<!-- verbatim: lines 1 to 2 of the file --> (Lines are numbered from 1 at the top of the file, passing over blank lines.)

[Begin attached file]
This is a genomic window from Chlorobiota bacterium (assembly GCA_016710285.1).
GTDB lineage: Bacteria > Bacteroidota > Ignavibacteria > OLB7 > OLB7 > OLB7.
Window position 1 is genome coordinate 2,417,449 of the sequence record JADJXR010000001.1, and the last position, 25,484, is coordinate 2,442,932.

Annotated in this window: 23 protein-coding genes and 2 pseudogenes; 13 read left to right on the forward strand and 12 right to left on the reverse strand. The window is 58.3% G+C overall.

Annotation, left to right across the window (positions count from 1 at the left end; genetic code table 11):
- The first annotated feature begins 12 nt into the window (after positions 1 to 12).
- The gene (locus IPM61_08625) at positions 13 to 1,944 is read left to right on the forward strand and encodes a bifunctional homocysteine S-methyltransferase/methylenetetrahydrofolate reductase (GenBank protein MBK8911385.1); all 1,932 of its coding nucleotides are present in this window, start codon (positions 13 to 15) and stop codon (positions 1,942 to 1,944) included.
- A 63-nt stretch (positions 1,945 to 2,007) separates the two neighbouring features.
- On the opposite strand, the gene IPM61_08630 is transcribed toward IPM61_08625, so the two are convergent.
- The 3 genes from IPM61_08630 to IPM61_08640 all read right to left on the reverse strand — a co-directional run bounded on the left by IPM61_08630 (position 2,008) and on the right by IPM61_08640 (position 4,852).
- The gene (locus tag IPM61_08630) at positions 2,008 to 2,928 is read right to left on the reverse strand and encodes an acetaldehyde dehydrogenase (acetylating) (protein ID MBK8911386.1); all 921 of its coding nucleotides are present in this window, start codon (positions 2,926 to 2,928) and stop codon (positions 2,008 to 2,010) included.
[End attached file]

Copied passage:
This is a genomic window from Chlorobiota bacterium (assembly GCA_016710285.1).
GTDB lineage: Bacteria > Bacteroidota > Ignavibacteria > OLB7 > OLB7 > OLB7.